'Syre' by Jaden Smith.
Jaden Smith (MSFTS Music/Roc Nation)
First, forget that Syre is the debut album from one of West Philly-born Will Smith’s kids, Jaden: a young actor and singer-rapper in his own right who has recorded many a guest feature and mixtape long before this. If you’re not paying attention to birthright (or his goofball videos that preceded the album’s release, yikes), Syre is a deliciously low-key, exquisitely eccentric — even cinematic — hip-hop nu-soul effort.
Half of Syre was coproduced by Norwegian songwriter Lido (Chance the Rapper, Halsey), and there’s a woozy electronic film to the proceedings, whether it’s the slow, filmic four-part suite “B,” “L,” “U,” “E,” (featuring haunting female vocals from sister Willow), or the rickety atmospheric rap of “Breakfast” featuring rough soul mouthpiece A$AP Rocky. Whether on the Lido tracks or beyond — the spacey, low-slung “Watch Me,” the wonky, thumping “Batman” — Smith’s scattered lyrics are best rendered in his deepest, sing-songy manner.
His attempt at vocalizing on the caramel jazzy “Fallen” is fine as wine, as his baritone register tickles an electric piano’s tinkling. Then there are wrong songs, such as the third-rate Kanye crib “Watch Me” and the miserably screechy “Icon,” which samples “The Hi De Ho Man” and finds Smith’s voice and lyrics in a dumb, too-high place. Syre is good, not great, and certainly promising for the 19-year-old Smith. Just keep it low-down and deep.
— A.D. Amorosi, Philadelphia Inquirer
'Duke Robillard and his Dames of Rhythm' by Duke Robillard.
DUKE ROBILLARD AND HIS DAMES OF RHYTHM
Duke Robillard (M.C. Records)
Maria Muldaur, Elizabeth McGovern, Kelley Hunt, Catherine Russell, Madeline Peyroux, and Sunny Crownover headline this outstanding, sultry collection of jazz and swing tunes from the 1920s and 1930s that’s big on charm and has a dash of tongue-in-cheek humor at times.
The 15-track disc covers a lot of territory, mostly from the Tin Pan Alley and American songbook era, with performances that are steady, consistent, and pleasant without being overpowering.
Robillard, a founding member of the swing band Roomful of Blues, has put out about as many albums as anyone in recent years, firming up his reputation as a well-rounded, hard-working musician. Yet there’s something a little more fresh, unique, and playful to distinguish this album from some of his others.
The project is in the hands of a real pro: Robillard is a guitar master who has toured with Bob Dylan, Herb Ellis, Big Joe Turner, the Fabulous Thunderbirds, Jay Geils, and John Hammond, to name a few, and he is the recipient of multiple Grammy nominations and the winner of several major blues awards. He calls this recording, backed by solid rhythm and horn sections, “a serious bucket list dream come true for me,” one in which he wanted to shed light on lesser-known songs from yesteryear that he grew to love while keeping the material simple and bluesy.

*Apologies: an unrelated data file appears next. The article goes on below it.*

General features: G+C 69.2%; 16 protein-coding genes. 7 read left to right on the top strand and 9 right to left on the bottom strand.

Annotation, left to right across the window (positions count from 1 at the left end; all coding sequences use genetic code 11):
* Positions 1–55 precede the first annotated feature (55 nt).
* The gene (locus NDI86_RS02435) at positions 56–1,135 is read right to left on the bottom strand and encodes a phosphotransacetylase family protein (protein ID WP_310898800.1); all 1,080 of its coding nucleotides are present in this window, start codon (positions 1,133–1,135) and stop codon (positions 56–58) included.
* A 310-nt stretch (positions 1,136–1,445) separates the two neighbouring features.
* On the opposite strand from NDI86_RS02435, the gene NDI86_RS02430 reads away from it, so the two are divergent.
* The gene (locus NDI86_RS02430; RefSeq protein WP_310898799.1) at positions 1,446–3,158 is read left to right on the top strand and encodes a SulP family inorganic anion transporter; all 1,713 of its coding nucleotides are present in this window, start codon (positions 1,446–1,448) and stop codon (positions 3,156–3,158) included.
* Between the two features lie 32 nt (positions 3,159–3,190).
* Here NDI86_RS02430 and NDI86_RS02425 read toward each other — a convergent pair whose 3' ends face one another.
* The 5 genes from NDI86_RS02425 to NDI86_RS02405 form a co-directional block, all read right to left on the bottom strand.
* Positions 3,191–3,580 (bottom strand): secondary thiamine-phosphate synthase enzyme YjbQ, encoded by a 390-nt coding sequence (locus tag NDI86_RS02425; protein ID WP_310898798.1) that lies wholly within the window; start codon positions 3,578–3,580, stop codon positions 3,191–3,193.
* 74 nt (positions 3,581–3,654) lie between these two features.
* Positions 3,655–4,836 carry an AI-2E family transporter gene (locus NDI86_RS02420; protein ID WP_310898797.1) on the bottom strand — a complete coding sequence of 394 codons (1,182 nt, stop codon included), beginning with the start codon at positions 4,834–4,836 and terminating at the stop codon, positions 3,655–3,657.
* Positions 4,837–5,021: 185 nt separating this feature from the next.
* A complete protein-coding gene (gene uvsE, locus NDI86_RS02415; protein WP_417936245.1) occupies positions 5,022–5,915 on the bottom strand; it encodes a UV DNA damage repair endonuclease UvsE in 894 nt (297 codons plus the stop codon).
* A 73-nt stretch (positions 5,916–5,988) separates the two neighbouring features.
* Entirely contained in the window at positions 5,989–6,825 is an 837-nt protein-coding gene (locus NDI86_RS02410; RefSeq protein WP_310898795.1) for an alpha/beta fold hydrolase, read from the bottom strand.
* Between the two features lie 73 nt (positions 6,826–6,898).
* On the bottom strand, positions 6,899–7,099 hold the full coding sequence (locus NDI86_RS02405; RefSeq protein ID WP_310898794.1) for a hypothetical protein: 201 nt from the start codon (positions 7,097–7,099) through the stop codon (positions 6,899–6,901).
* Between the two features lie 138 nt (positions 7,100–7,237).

It is a well-conceived project that hits its mark.
— TOM HENRY, The Blade
'Goin' Platinum!' by Robert Finley.
Robert Finley (Easy Eye Sound)
History repeating, Robert Finley is another exceptional blues and soul musician getting well-deserved attention at an age when talent contests aren’t likely to consider him, whether it’s his hair that’s gone platinum or his new album, Goin’ Platinum!
Which is a real pity, since the 64-year-old, Louisiana native is a gem of a singer — both rough and refined — who lends instant credibility to any song.
A truncated “Mrs. Robinson”-like riff drives opener “Get It While You Can” and drafts the tonal blueprint for Finley’s second record — reverbed, scratchy guitars, handsome horns, sweet backup vocals, perfectly deft percussion, and tasteful piano and organ sounds.
Produced and co-written by Dan Auerbach of the Black Keys, it includes legendary Memphis Boys Bobby Wood and Gene Chrisman, who backed Elvis Presley, Dusty Springfield, and Aretha Franklin. Recorded swiftly at Auerbach’s Nashville studio, the freshness of the grooves on the 10 tunes is infectious.
“Honey, Let Me Stay the Night” is an energetic slice of life echoing a 1960s beach party, except this one’s in a swamp, while “You Don’t Have to Do Right” has the spirit of Richie Havens and a cavernous Duane Eddy guitar solo.
On “Real Love Is Like Hard Time,” co-written by Nick Lowe, Finley — who joined the army as a teenager — has the swagger of Tom Jones, and “Medicine Woman” sounds like a long-lost Bobby Bland side. “Empty Arms” is a hotel song, “the closest thing to home/for a man who’d rather roam,” and Finley’s soaring falsetto on closer “Holy Wine” makes for a moving trip down memory lane.
Finley has had his share of hardships — he is now legally blind and unable to work as a carpenter anymore — but if there are similar albums in his future, may they all go platinum.
— PABLO GORONDI , Associated Press
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